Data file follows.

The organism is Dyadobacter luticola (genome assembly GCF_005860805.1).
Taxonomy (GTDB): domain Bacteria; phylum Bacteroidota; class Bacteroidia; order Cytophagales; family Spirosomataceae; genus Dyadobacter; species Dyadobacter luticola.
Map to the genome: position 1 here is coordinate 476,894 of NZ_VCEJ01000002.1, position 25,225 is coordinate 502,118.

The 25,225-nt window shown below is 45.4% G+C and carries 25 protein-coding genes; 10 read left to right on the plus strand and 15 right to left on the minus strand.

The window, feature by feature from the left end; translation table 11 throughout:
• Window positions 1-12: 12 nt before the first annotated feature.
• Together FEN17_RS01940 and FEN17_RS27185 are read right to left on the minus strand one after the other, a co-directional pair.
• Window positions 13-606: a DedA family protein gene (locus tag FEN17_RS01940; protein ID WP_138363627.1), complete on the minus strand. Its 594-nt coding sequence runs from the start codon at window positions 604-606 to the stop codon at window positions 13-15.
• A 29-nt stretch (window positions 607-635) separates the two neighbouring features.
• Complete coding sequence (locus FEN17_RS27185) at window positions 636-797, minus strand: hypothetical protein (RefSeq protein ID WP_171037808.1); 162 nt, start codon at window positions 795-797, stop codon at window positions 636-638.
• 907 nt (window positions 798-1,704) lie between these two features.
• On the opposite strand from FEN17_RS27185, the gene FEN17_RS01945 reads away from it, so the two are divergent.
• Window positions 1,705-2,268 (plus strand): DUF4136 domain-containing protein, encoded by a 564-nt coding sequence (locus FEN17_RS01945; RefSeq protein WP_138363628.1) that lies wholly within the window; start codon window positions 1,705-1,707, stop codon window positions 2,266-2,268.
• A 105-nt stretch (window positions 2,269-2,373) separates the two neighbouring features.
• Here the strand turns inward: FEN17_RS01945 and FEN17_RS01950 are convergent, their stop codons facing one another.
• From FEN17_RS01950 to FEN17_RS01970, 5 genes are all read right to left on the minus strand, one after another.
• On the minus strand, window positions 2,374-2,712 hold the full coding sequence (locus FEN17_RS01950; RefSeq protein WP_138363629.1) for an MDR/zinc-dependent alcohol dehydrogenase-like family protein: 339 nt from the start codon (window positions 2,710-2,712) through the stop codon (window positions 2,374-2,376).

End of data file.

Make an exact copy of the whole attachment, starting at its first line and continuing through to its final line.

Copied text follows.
The organism is Dyadobacter luticola (genome assembly GCF_005860805.1).
Taxonomy (GTDB): domain Bacteria; phylum Bacteroidota; class Bacteroidia; order Cytophagales; family Spirosomataceae; genus Dyadobacter; species Dyadobacter luticola.
Map to the genome: position 1 here is coordinate 476,894 of NZ_VCEJ01000002.1, position 25,225 is coordinate 502,118.

The 25,225-nt window shown below is 45.4% G+C and carries 25 protein-coding genes; 10 read left to right on the plus strand and 15 right to left on the minus strand.

The window, feature by feature from the left end; translation table 11 throughout:
• Window positions 1-12: 12 nt before the first annotated feature.
• Together FEN17_RS01940 and FEN17_RS27185 are read right to left on the minus strand one after the other, a co-directional pair.
• Window positions 13-606: a DedA family protein gene (locus tag FEN17_RS01940; protein ID WP_138363627.1), complete on the minus strand. Its 594-nt coding sequence runs from the start codon at window positions 604-606 to the stop codon at window positions 13-15.
• A 29-nt stretch (window positions 607-635) separates the two neighbouring features.
• Complete coding sequence (locus FEN17_RS27185) at window positions 636-797, minus strand: hypothetical protein (RefSeq protein ID WP_171037808.1); 162 nt, start codon at window positions 795-797, stop codon at window positions 636-638.
• 907 nt (window positions 798-1,704) lie between these two features.
• On the opposite strand from FEN17_RS27185, the gene FEN17_RS01945 reads away from it, so the two are divergent.
• Window positions 1,705-2,268 (plus strand): DUF4136 domain-containing protein, encoded by a 564-nt coding sequence (locus FEN17_RS01945; RefSeq protein WP_138363628.1) that lies wholly within the window; start codon window positions 1,705-1,707, stop codon window positions 2,266-2,268.
• A 105-nt stretch (window positions 2,269-2,373) separates the two neighbouring features.
• Here the strand turns inward: FEN17_RS01945 and FEN17_RS01950 are convergent, their stop codons facing one another.
• From FEN17_RS01950 to FEN17_RS01970, 5 genes are all read right to left on the minus strand, one after another.
• On the minus strand, window positions 2,374-2,712 hold the full coding sequence (locus FEN17_RS01950; RefSeq protein WP_138363629.1) for an MDR/zinc-dependent alcohol dehydrogenase-like family protein: 339 nt from the start codon (window positions 2,710-2,712) through the stop codon (window positions 2,374-2,376).